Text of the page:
The world as we know it has historically been ruled by men. But when it comes to fiction, writers can choose what power structures they create and how they are depicted. Despite the free rein this allows authors, most simply replicate the patriarchy.

When authors do step outside the familiar societal structures and present us with matriarchies, what do we see?

Aristotle condemned societies that placed women in power, known then as gynaecocracies, for threatening masculine supremacy. Since then, men have often used representations of matriarchies as a way to demonstrate that women are incapable of exercising, or should not be trusted with, power.

Thankfully, the tide is turning. Early feminist speculative fiction writers like Joanna Russ explored all-female worlds and paved the way for modern writers to explore diverse power structures in their fiction as something more than projected male anxiety.

One such writer is Aliette de Bodard, who joined us to discuss matriarchies in speculative fiction.

Mentioned in this episode:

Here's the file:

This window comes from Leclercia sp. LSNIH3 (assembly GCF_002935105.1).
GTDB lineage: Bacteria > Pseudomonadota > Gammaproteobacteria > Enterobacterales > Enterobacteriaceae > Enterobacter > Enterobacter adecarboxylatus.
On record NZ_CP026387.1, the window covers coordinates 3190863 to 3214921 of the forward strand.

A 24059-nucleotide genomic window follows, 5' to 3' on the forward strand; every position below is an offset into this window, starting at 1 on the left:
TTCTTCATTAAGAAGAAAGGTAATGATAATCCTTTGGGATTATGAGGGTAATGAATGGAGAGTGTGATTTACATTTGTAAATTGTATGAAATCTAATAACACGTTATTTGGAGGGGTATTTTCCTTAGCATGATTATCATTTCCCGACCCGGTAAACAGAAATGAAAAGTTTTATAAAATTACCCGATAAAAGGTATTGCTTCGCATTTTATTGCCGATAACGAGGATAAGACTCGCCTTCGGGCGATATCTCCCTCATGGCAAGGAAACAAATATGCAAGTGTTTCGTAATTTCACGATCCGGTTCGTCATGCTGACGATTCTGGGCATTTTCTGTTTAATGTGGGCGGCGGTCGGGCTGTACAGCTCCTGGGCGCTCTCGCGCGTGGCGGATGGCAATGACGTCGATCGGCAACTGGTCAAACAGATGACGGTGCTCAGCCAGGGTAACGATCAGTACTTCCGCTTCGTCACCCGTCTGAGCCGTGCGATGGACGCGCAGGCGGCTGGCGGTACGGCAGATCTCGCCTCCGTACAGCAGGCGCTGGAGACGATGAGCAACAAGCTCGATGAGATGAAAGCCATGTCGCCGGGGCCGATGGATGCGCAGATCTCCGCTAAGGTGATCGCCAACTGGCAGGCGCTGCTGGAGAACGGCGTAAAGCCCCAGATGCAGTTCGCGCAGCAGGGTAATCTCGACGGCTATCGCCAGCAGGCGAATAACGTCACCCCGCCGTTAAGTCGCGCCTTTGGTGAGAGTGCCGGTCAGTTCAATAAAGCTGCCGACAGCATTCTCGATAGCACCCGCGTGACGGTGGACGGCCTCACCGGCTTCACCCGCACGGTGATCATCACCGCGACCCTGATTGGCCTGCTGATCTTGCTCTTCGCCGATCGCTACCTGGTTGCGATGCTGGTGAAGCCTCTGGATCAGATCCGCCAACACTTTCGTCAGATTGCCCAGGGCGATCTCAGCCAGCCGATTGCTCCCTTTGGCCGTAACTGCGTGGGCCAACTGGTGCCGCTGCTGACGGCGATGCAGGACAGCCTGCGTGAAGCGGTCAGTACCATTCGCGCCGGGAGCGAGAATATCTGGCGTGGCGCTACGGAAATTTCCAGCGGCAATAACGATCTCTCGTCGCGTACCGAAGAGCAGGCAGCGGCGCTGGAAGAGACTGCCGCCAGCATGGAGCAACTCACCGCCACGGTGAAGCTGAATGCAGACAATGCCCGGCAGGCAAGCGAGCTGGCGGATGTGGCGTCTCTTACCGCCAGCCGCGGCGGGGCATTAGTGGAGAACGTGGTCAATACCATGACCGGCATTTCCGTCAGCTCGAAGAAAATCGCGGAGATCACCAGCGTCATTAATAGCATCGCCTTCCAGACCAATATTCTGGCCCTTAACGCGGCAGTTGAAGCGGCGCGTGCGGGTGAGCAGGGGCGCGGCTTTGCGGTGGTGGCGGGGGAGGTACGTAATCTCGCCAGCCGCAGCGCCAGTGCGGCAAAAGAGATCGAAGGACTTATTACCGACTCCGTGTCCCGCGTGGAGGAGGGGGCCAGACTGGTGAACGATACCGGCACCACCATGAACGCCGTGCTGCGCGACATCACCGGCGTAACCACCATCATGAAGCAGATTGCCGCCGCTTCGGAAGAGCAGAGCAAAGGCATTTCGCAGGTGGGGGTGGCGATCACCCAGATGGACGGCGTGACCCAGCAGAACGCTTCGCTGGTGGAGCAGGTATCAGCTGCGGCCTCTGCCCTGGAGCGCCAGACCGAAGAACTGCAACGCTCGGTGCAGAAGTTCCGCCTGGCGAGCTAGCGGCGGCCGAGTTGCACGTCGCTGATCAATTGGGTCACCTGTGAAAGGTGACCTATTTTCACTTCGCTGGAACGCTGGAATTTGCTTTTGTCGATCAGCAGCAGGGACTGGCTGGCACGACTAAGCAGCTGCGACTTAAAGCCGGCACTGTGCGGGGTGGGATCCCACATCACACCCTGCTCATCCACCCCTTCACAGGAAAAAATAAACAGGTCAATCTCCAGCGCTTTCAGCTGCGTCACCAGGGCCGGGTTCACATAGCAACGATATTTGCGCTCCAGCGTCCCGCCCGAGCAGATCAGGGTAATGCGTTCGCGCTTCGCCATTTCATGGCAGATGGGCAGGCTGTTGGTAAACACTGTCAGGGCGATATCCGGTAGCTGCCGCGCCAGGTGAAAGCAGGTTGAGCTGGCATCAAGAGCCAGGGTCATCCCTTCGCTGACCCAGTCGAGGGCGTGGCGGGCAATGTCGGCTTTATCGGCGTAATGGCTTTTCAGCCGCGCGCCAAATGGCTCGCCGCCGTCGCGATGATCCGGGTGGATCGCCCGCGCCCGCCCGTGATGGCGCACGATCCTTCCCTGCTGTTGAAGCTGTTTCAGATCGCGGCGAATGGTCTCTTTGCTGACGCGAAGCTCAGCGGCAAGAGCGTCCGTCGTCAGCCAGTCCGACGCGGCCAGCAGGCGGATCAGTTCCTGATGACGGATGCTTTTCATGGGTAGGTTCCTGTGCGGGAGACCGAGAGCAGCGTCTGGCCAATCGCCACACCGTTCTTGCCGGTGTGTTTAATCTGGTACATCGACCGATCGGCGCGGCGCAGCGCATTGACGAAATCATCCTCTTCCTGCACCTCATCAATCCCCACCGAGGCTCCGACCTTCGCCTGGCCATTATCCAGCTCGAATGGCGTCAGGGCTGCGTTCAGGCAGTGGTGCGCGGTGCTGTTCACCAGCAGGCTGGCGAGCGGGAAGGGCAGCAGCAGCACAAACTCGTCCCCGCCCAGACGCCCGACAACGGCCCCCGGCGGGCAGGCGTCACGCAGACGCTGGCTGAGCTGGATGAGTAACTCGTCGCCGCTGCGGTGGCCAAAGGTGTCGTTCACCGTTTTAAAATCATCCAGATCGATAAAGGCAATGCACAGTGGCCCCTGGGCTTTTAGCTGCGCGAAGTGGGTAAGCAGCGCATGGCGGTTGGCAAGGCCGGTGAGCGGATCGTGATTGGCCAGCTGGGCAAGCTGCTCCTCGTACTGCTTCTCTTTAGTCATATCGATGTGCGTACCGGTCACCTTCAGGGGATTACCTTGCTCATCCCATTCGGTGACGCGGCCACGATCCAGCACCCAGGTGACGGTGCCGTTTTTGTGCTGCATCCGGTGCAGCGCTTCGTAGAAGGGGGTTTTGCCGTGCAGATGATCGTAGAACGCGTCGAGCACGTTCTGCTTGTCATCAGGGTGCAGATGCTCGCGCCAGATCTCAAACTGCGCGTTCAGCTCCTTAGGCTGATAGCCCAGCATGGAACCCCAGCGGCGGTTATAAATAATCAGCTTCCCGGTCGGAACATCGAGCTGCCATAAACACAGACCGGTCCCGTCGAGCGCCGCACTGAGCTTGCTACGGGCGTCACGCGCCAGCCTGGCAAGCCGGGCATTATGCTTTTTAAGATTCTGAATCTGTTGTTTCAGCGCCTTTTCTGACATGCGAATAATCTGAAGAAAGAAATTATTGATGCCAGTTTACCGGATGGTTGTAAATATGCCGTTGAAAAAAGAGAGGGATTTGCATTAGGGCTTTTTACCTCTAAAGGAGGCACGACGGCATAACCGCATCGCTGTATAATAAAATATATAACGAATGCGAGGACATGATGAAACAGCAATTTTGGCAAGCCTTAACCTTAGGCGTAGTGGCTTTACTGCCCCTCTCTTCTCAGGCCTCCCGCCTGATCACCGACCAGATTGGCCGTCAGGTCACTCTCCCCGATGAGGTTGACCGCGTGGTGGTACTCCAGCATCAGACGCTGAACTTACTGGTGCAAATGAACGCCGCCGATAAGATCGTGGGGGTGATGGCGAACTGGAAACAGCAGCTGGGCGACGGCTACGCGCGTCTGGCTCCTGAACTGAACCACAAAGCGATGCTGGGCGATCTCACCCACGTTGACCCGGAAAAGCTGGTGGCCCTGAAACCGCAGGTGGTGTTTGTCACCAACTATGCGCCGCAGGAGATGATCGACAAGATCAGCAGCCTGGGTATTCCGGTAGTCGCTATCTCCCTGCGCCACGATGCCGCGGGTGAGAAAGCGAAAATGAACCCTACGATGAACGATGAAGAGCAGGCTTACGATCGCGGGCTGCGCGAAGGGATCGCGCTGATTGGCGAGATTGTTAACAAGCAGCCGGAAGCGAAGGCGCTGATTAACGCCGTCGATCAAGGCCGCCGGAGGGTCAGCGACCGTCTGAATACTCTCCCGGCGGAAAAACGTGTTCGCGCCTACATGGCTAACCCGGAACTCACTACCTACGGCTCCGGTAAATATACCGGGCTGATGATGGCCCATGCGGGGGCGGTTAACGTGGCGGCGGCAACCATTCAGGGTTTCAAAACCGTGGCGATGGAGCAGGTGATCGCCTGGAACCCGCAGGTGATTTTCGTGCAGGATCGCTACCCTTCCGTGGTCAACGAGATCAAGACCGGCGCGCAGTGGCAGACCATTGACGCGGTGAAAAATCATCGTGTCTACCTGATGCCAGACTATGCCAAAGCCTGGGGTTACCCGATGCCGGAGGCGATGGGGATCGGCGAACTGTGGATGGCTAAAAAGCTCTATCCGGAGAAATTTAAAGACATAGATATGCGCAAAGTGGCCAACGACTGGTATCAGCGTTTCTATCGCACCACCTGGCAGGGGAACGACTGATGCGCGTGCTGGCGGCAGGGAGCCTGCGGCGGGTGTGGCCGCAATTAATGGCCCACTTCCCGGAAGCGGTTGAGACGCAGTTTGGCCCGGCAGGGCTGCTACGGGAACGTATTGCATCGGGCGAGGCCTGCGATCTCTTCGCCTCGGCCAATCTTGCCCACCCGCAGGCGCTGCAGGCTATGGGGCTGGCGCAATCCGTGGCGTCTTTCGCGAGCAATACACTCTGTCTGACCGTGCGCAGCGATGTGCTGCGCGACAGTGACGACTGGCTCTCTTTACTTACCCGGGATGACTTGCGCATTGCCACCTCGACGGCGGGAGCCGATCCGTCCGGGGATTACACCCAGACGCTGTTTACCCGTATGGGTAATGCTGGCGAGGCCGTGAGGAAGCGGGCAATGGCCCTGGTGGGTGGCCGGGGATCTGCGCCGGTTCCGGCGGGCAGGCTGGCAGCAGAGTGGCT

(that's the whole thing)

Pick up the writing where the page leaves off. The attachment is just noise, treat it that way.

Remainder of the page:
• The Power by Naomi Alderman
  • The Empress of Salt and Fortune by Nghi Vo
  • When the Tiger Came Down the Mountain by Nghi Vo
  • The Bones Ships by R J Barker
  • Children of Time by Adrian Tchaikovsky
  • The Descent (2005)
  • Frozen (2013)

credit: Lou Abercrombie

Aliette de Bodard writes speculative fiction: she has won three Nebula Awards, a Locus Award and four British Science Fiction Association Awards, and was a double Hugo finalist. Her most recent book is Fireheart Tiger (, a sapphic romantic fantasy inspired by precolonial Vietnam, where a diplomat princess must decide the fate of her country, and her own. She lives in Paris.